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Dairy farmers learn more about lameness at on-farm animal care workshops

Progressive Dairyman Editor Peggy Coffeen Published on 02 May 2017
Clemence Nash presenting at workshop

More than 175 dairy producers and service providers spent time learning about hoof health and lameness prevention on two Manitoba dairies on March 20 and 21.

Hoof trimmer and owner of Rippleview Hoof Care Jamie Sullivan helped to organize the on-farm animal care workshops with the theme "Improving cow comfort, animal welfare and profitability from the foot up.” The workshops were hosted by Rosser Holsteins Ltd. and LaBass Holsteins Ltd., with the intention of addressing the major disease that affects dairy cattle hoof health and ultimately leads to lameness.

“Like everywhere else in the world, digital dermatitis [DD] is the number one cause of lameness with most of my clients, and white-line disease and sole ulcers are the next two main causes of lameness,” Sullivan says. “With almost half of the lameness cases attributed to DD, this disease needs to be controlled and prevented on the farm daily.”

Two of the four stations were designated to understanding the dynamics of the disease, how to best treat it and, most importantly, how to prevent it in the first place. The next two stations taught how to recognize lameness and the importance of early detection, treatment and prevention. The workshop also showed what to look for depending on the type of lesions causing the lameness. The four stations showed how everything is interrelated for both treatment and prevention.

The impressive speaker lineup included Dr. Dorte Dopfer, who discussed her extensive research involving digital dermatitis and explained how to recognize the stages of the disease, along with how to evaluate treatments and protocols. Producers learned about DD prevention through properly managed footbaths from Jerry McDowell from Zinpro. Sullivan emphasized the message that “zero lameness” is attainable, and explained how a hoof trimming program can help dairy producers achieve that goal. Rounding out the presenters was Clemence Nash from Novus, who covered locomotion scoring and early lameness detection.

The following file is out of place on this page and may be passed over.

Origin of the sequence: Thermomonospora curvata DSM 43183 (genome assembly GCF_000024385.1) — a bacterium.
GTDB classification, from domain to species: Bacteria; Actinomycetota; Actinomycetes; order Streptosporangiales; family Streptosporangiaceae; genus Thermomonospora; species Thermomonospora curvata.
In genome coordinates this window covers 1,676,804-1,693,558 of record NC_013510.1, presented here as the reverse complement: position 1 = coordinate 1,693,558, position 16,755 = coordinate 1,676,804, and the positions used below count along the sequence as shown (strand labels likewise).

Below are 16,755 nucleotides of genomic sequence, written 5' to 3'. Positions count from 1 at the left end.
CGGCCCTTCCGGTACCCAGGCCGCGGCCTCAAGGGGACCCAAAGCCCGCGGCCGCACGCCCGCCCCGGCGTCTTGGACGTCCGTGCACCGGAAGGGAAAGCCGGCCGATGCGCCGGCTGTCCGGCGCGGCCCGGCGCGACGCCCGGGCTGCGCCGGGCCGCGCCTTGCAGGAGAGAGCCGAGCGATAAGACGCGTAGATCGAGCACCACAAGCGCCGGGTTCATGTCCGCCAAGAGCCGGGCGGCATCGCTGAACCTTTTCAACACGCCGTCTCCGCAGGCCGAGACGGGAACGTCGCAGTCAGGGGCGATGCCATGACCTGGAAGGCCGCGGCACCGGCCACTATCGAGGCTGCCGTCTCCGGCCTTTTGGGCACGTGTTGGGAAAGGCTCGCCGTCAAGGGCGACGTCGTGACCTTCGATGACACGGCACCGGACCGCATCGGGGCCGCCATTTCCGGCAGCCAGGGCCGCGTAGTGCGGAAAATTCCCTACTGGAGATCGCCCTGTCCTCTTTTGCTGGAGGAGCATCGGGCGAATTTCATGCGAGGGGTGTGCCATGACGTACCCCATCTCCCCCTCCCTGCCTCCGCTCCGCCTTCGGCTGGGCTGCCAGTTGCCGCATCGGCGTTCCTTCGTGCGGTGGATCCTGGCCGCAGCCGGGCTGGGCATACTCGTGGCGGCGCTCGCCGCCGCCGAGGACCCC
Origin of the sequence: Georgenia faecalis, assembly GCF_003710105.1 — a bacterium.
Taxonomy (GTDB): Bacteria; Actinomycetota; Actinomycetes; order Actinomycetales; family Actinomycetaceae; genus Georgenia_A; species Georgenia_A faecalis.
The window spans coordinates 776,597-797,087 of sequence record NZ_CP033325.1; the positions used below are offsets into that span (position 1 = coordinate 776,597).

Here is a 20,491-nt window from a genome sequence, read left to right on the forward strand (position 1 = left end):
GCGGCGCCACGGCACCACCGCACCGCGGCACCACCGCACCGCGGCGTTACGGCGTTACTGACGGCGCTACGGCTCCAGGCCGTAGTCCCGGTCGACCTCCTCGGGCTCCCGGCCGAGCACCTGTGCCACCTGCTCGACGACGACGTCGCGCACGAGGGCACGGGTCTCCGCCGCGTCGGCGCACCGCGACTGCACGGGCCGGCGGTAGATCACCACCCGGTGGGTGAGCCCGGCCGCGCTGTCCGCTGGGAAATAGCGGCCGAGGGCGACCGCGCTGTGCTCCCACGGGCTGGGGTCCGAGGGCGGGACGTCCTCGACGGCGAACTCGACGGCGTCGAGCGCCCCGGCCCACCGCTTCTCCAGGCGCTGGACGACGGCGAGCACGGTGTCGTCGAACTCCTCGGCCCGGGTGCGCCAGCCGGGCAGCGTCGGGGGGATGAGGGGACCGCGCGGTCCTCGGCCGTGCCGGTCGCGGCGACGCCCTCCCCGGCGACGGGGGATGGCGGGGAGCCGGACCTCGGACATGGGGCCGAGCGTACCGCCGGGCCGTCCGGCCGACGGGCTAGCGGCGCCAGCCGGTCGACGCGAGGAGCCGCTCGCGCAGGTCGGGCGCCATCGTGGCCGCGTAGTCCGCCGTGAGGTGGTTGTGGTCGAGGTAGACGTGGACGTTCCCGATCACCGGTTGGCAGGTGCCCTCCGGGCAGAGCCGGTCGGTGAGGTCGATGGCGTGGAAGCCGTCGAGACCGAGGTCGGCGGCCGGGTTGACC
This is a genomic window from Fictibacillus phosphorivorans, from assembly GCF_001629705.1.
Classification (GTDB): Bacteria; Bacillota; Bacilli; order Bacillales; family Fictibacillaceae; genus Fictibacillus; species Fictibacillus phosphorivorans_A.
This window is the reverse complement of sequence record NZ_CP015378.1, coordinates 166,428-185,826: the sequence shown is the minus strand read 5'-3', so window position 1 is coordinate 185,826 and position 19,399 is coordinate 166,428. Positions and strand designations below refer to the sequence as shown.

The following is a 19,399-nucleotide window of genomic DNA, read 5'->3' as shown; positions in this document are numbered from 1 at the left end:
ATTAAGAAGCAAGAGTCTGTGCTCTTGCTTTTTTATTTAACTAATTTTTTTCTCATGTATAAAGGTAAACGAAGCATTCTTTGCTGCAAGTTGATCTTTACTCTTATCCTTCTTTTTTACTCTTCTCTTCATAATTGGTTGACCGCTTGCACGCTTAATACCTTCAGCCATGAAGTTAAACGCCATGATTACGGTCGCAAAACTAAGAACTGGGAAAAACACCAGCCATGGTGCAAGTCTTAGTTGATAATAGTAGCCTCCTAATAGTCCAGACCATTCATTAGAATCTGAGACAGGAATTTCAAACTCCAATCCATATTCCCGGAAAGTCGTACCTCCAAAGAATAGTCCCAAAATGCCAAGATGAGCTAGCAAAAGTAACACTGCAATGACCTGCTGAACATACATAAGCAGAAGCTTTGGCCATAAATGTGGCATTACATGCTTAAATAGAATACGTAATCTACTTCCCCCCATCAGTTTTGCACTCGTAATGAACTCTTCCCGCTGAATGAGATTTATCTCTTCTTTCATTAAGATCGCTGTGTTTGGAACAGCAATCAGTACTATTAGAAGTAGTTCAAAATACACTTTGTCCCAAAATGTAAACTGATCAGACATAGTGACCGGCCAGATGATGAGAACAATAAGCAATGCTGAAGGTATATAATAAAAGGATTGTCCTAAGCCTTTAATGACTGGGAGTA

Dr. Dorte Dopfer presenting at workshop

Dairy Farmers of Manitoba (DFM) sponsored the two days with some funding from the Westgen Endowment Fund. The details of the workshop were organized by Bruce Grewer, DFM; Sullivan; and Steve Roche, Acer Consulting.

The event’s organizers sought to put on workshops that would give dairy farmers practical information they could go home and apply on their dairies. “My goal with the workshop was to have a real hands-on approach to improving lameness on-farm. By being on-farm, the producers could see how to apply the information each presenter was presenting,” Sullivan says. “Also, it gave an opportunity for producers to interact with each other and discuss what has worked or not on their own farm. We all like being on a farm rather than just a classroom or meeting room setting. It gave the opportunity to talk more about prevention than just treating lameness.”

Sullivan says he hopes that dairy farmers went away from the workshops with three key messages in mind:

  1. Zero lameness is possible. That means there are more days in a year with cows that show no lameness than there are days with cows showing a lame event.
  2. Prevention is key to farm profitability and animal welfare.
  3. You need to have hoof health records, action plans and a team approach that includes the farm staff, vet, trimmer and nutritionist for best results.  end mark
Peggy Coffeen
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PHOTO 1: Dairy producers learned about locomotion scoring with Clemence Nash from Novus.

PHOTO 2: Dr. Dorte Dopfer covered her extensive research on digital dermatitis. Photos provided by Jamie Sullivan.

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